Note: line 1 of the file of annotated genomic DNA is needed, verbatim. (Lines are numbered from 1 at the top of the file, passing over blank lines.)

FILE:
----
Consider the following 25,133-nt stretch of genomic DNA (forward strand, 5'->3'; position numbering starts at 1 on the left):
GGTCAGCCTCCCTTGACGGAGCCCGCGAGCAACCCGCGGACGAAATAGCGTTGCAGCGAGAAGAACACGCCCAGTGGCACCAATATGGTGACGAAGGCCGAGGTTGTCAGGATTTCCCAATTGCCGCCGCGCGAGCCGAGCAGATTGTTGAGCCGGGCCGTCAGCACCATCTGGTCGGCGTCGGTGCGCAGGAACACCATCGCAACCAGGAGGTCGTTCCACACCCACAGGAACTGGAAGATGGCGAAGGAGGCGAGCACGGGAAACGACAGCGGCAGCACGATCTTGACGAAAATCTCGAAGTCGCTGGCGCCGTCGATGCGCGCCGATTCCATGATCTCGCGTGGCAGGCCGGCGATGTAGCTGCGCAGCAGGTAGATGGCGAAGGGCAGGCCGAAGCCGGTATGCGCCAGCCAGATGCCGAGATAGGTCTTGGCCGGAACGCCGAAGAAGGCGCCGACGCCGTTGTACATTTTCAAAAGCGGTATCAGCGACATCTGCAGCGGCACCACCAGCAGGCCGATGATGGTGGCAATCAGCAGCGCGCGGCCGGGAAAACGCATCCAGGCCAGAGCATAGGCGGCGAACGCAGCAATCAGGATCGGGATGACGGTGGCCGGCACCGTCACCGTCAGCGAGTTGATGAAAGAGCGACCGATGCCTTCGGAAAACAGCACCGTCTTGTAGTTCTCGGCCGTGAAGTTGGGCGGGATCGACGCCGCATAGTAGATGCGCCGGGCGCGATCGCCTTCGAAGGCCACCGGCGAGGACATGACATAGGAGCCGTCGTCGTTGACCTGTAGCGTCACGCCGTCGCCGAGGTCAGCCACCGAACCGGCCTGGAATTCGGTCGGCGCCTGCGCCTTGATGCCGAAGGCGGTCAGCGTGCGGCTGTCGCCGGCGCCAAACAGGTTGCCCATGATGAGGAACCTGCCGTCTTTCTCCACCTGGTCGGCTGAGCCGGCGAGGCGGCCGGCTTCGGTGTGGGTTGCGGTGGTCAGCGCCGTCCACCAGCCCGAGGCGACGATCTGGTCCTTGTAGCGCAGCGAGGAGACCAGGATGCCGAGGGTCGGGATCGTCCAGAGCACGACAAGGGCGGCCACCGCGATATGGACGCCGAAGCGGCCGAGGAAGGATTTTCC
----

Consider the following 25,133-nt stretch of genomic DNA (forward strand, 5'->3'; position numbering starts at 1 on the left):